Going back to the root of the issue, if it truly is your boots that’s giving you the ol’ shin bang time and time again and you’re looking into buying a new pair, then maybe opt for a pair of Full Tilt boots instead. Full Tilt boots are arguably the top market brand you can buy for experienced skiers, their design is focused around giving that all-important flexibility to the ankle, and with more ‘natural’ movement within the boot, you are less prone to bash your shin against the tongue repeatedly. That's the theory, at least.   

Wearing Too Many Layers

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It suddenly clicks, doesn’t it? I once bumbled into this mistake of wearing tights panty hose, thermal leggings AND thermal socks on top of that (maybe even throw in another pair of socks for good measure). What can I say, I was cold.

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But the more you layer up underneath your boots, on the one hand you’ll be as warm as toast (or even sweaty), but you’re compromising the fit of your boots in the process. The answer is simple - less is more. Invest in some serious high quality merino wool/SmartWool socks, a pair of high-tech thermal leggings… and that’s it. The higher quality you go, the less you’ll need to layer up the base layers.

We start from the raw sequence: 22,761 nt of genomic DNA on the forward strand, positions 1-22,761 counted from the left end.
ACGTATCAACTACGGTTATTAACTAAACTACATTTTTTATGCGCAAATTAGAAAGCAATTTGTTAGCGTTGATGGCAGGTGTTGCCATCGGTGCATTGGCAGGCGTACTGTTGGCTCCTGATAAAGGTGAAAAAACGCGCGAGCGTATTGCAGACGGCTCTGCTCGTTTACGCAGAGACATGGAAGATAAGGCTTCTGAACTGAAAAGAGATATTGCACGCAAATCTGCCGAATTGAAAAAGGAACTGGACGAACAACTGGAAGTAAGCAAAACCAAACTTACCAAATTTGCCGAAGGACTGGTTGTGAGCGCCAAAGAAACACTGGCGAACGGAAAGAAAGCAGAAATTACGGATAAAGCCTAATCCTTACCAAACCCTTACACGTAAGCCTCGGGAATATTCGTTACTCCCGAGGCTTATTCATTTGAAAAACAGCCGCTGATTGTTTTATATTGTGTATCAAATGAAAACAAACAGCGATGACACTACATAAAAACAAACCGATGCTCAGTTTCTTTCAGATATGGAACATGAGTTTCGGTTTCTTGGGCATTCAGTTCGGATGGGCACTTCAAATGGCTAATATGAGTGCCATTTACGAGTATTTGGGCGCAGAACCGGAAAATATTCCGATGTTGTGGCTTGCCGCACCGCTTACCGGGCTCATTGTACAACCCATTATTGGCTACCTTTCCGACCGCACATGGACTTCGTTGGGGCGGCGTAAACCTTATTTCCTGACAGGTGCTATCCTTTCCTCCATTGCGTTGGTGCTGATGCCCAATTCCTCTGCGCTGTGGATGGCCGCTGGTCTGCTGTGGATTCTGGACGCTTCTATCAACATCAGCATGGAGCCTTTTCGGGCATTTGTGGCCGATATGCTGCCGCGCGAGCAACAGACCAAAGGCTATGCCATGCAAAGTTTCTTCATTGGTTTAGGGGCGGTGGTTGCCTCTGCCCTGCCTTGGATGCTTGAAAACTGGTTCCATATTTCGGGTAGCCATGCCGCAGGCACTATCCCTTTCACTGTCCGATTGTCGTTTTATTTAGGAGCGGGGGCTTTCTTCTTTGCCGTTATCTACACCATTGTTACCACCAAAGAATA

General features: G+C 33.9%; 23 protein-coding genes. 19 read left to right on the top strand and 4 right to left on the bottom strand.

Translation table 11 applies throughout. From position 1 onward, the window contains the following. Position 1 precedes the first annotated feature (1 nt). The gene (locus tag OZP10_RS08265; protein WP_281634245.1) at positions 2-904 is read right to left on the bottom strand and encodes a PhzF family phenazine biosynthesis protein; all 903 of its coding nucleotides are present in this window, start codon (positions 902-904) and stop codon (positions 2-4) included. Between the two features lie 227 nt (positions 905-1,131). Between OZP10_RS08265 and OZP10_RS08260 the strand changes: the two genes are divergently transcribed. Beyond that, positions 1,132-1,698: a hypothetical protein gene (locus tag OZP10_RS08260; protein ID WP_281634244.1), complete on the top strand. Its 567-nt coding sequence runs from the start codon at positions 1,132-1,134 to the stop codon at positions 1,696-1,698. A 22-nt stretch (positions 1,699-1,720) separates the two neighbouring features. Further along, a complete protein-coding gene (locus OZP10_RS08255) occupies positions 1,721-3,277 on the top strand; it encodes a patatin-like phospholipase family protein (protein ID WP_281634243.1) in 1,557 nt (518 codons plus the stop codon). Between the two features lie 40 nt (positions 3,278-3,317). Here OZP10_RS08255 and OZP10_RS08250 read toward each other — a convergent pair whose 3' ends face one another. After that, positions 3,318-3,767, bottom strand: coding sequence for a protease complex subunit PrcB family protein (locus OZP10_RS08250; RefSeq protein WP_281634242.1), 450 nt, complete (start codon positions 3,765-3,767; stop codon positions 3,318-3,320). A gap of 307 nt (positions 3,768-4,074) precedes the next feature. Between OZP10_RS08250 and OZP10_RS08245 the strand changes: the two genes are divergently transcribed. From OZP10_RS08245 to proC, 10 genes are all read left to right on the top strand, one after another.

Overdoing It On The Ski Slopes

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If it’s the first time you’ve been on snow since the last season, throwing yourself into the blacks and backcountry runs with guns blazing can sometimes have the opposite effect than what is desired. Sorry babes.

Consider it this way: would you break into a full on sprint and expect to see excellent results without warming up? Or attempt to do the splits without stretching out first? The answer would probably be ‘no’, right? The same concept applies for skiing, especially if you’ve been off the slopes for more than 6-8 months, you need to ease yourself back into it gradually.

Take it easy on the first day, do plenty of warm up runs and spend some getting back into the swing of things, and correcting your posture if you find yourself slipping back into the backseat position. Simples!